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In microbial research, a common way to check growth rates of bacteria is by performing a dilution of the bacterial population and then plating the resulting dilution on a petri dish. After some time, the cells on the petri dish grow into visible colonies which you can then count to arrive at an estimate of the original population size ('colony forming unit' or CFU counts). For this method, it is important to use the right dilution so that your plates contain somewhere between 30-300 cells upon plating, which ensures that your counts are not too low (so that they are too affected by the stochasticity of your dilution process), nor too high (in which case the colonies are too close together, making it difficult to count them).

My question is quite fundamental: what is an appropriate statistical method to compare CFU counts? Say I have inoculated bacterial populations in test tubes and grown them under two experimental conditions (say, 25 and 30 degrees Celcius). How do I estimate (and test) the impact of temperature on bacterial growth? I have counts, so a Poisson GLM may be appropriate. However, what I measured (CFUs) is only a proxy for ACTUAL population size, for which I have no accurate measure. Also, even though I have counts, it is not quite clear to me whether they are generated by a Poisson process, where events happens with a certain constant probability per unit time. Cell divisions do happen with some probabilty per unit time, but every division generates more cells that can again divide - it intuitively seems to me that this exponential relationship complicates things.

Any insights on whether these considerations render a Poisson GLM problematic, and if so, what a better approach might be?

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what I measured (CFUs) is only a proxy for ACTUAL population size...

That's true of almost all technical measurements. A chemical concentration might be estimated by evaluating the optical absorbance at a particular wavelength. Expression of messenger RNA (mRNA) from a gene might be estimated by reverse-transcription into complementary DNA (cDNA) followed by a real-time quantitative polymerase chain reaction that is then monitored by the fluorescence of a probe.

In that respect, CFUs might be one of the assays closest in kind to what is most directly of interest. So long as the plating doesn't kill any bacteria, it provides a count that can be back-calculated to estimate the number of bacteria in the culture from which they were plated.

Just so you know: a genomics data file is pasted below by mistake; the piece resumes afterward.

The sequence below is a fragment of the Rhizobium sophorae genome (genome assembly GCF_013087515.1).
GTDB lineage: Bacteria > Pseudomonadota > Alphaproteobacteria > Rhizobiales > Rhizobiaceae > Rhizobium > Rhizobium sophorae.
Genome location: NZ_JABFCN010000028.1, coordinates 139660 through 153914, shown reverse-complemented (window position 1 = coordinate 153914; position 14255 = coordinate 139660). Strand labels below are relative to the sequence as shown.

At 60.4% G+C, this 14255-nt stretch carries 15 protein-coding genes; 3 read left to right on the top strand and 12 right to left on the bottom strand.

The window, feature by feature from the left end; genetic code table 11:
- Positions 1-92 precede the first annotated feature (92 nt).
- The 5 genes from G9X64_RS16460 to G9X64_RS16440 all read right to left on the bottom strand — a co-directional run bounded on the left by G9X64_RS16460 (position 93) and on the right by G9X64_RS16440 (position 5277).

it is not quite clear to me whether they are generated by a Poisson process, where events happens with a certain constant probability per unit time...

The Poisson distribution is not limited to events occurring over time. It can be applied to any event that is rare over some extensive property: for example, few animals per unit area, or few cells per milliliter of volume.

The latter (few cells per milliliter, spread out to be a few cells per unit surface area) are how you think about using a Poisson distribution to describe your CFU data. You have taken a sample of the full bacterial culture and diluted it until it has only a small number of bacteria in the volume that you apply to the Petri dish. You then quickly spread out that volume over the entire surface of the dish so that no 2 bacteria are close to each other. Compared to the hour or so typical of a bacterial cell cycle, the few seconds needed for the dilution and spreading mean that any continuing replication of cells does not substantially affect the results.

The exponential growth in numbers over time comes into play after you have spread out the individual bacteria. You can't see a micrometer-scale single bacterium with the naked eye. After overnight culture on an adequately rich medium, the exponential growth means that each individual bacterium has produced a visible colony to count, separate from other colonies if you have the right dilution.

A Poisson model is thus an appropriate choice for such data. To get estimates for the original bacterial cultures from which you sampled, you should use an appropriate log-offset to represent the effective volume of original culture that you spread over the dish. This page and its links explain offsets in the context of time as the extensive variable, but the principle applies similarly to volumes or other extensive variables.

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